Sunday, November 28, 2004


I've been cutting out paper snowflakes for a bulletin board display in Youth Services and wanted the 60 degree angle to make it simpler to fold the paper correctly for 6-sided snowflakes. So, I checked out some of the online resources available. These seemed the most helpful. and Dave's snowflakes have some gorgeous patterns to be printed out. The others demonstrate clearly the basics of folding and cutting with only a simple pattern or patterns to use. I, personally, just cut extemporaneously--I love the surprise when you open them up! There are lots more sites, but these would be a good start.


MY WEB 3000

There are also some books in our Youth department that are specific for cutting snowflakes:
J. Moffatt
Snow Shapes: a Read-And-Do Book (741.5941 MOF)
N. Poydar
Snip, Snap…Snow (E)

Also of related interest is the biography of the man who discovered the uniqueness of snowflake design, Wilson Bentley:
J.B. Martin
Snowflake Bentley (J BIOG)

Monday, November 22, 2004


One of the reasons we feel the participation this year was so much higher than in previous years was that the patrons had 9 different categories from which to pick 5 books that would qualify them to receive the usual completion award of a t-shirt. ( This year it was a nice deep red imprinted with the summer theme logo--a chef with the words "Dining with Dewey"). We also had a sign-up incentive of a white apron for the first 125 or so.

To earn the t-shirt, participants had to read 5 books: a Mystery or book of Short Stories, a Biography or a Classic, a Western or Science Fiction, Non-fiction, and a Romance or Political-techno Thriller. Mysteries were the most read (488) followed by Non-fiction (430) with Romances (323) next in popularity. Of course, some genres crossed over; 19 Romances set in the West were reported as Westerns. 154 books were General Fiction and 12 were "Historical" Fiction--166 in all. The next most-read category was Biography (155). 111 different Science Fiction titles were read and 93 Westerns (though, added to the Western Romances they totalled 112); there was also 1 Western Mystery. More Classics were read (69) than Politico-techno Thrillers (60--though some of them also qualified as Science Fiction or Mysteries). The least read category was the Short Stories (28) and some participants reported individual stories rather than collections (an area to be clarified if included in future programs).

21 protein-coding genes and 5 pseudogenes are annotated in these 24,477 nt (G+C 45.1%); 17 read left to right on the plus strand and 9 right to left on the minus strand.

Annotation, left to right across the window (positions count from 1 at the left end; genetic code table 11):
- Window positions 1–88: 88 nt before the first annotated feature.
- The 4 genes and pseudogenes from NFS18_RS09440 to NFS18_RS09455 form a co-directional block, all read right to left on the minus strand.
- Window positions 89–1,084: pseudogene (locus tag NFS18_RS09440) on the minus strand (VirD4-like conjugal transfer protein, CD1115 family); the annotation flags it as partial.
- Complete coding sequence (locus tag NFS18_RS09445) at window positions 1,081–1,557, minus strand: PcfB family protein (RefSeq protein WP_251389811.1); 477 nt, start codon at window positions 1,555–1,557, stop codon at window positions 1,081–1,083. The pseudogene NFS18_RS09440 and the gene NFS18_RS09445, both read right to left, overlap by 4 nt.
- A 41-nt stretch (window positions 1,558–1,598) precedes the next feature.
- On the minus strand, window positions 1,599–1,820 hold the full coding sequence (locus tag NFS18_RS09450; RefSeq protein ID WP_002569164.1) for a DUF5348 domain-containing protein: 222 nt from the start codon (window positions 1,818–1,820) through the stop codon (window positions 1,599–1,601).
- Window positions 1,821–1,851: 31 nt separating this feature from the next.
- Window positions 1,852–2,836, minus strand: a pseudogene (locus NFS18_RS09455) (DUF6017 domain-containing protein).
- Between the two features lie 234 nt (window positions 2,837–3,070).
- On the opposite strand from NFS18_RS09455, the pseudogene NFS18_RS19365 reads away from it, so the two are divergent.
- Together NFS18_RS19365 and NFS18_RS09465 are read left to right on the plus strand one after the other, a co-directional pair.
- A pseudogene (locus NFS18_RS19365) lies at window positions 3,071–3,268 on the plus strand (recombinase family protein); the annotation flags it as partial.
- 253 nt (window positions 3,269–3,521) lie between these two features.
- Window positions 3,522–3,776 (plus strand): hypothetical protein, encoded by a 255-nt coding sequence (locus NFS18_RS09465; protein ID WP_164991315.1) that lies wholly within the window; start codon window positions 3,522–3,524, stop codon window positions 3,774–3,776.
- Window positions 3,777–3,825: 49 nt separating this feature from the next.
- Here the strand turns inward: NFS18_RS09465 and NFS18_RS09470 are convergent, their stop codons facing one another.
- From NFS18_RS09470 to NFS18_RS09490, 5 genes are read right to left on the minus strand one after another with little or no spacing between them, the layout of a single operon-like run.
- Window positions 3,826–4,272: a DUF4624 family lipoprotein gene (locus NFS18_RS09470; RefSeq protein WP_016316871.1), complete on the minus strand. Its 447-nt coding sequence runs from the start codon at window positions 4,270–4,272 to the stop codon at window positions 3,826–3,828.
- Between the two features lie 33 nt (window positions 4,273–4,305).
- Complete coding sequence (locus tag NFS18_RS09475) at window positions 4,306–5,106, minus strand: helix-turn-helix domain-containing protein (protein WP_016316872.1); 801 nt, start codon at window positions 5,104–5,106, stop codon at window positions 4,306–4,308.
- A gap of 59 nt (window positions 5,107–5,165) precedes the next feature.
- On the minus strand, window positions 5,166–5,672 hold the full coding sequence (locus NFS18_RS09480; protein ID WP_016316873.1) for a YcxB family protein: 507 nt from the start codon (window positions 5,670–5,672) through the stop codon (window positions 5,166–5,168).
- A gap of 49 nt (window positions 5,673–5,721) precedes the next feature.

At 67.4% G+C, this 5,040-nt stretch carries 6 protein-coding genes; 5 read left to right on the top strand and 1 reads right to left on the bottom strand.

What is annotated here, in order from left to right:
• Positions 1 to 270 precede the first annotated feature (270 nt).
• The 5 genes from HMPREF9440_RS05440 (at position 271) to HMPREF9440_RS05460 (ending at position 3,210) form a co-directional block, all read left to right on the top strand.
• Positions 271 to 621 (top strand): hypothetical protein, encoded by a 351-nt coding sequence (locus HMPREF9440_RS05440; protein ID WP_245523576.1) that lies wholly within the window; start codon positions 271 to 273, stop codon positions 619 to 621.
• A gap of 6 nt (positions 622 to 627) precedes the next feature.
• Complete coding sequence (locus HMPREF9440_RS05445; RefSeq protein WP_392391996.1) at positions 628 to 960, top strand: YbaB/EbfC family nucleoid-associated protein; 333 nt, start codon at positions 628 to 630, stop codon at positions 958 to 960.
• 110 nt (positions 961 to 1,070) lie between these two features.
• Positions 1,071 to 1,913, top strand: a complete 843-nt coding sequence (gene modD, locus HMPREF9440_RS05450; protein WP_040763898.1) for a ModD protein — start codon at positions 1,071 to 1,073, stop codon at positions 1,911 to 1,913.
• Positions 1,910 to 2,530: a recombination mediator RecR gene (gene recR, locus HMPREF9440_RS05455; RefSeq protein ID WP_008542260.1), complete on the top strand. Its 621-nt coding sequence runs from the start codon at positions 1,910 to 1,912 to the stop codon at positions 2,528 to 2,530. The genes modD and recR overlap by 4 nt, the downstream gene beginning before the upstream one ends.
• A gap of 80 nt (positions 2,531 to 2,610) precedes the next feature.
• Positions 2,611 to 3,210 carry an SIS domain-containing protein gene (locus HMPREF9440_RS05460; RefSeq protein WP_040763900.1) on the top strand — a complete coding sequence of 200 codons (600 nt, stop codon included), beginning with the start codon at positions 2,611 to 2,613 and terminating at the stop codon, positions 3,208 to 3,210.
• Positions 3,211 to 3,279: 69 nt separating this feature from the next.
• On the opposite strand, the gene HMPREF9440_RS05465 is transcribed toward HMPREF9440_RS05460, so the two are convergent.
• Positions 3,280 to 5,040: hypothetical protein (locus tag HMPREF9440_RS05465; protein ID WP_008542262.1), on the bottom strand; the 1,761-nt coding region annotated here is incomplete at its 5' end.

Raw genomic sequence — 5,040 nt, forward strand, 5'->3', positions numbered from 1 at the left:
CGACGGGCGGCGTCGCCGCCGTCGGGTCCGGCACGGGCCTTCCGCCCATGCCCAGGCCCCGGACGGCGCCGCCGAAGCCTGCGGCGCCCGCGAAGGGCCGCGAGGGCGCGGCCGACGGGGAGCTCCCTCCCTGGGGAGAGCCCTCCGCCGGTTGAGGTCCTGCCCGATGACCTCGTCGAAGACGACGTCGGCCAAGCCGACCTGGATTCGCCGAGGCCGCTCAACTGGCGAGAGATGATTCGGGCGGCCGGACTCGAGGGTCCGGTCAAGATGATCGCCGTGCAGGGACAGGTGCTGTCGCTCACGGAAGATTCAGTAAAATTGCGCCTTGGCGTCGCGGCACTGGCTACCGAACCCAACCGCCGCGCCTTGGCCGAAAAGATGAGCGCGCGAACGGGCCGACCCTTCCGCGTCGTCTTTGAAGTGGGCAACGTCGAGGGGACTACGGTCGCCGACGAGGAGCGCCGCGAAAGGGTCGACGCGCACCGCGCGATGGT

Thursday, November 18, 2004


During the Elk Grove Public Library ( 's recent Adult Summer Reading Program, c. 1970 different books were reported. The total number of books reported was c.2547.

The top 21 books (read by the most people) were:
R is for Ricochet by Sue Grafton (20)
Ten Big Ones by Janet Evanovich (16)
Sam's Letters to Jennifer by James Patterson (13)
The Da Vinci Code by Dan Brown (12)
Blowout by Catherine Coulter (11)
Nighttime is My Time by Mary Higgins Clark (11)
The Cat Who Talked Turkey by Lilian Jackson Braun (10)
Calder Promise by Janet Dailey (9)
Second Chance by Danielle Steel (9)
How To Cook a Tart by Nina Killham (8)
The Devil in the White City by Erik Larson (8)
3rd Degree by James Patterson (8)
The Taking by Dean R. Koontz (7)
Winesburg, Ohio by Sherwood Anderson (6)
Prey by Michael Crichton (6)
The Paid Companion by Amanda Quick (6)
The Notebook by Nicholas Sparks (6)
Angels & Demons by Dan Brown (6)
The Dangerous Hour by Marcia Muller (6)
The Big Bad Wolf by James Patterson (6)
Firestorm by Iris Johansen (6)

Monday, November 15, 2004


Finally finished tallying all the books reported during the Elk Grove Village Public Library's Adult Summer Reading Program. 304 patrons and staff signed up (this was a record). 65 did not report at all; 239 participants reported reading at least one book. One patron read 77 books during the 3 months of the program. More than 1950 different books were reported. More info in next report.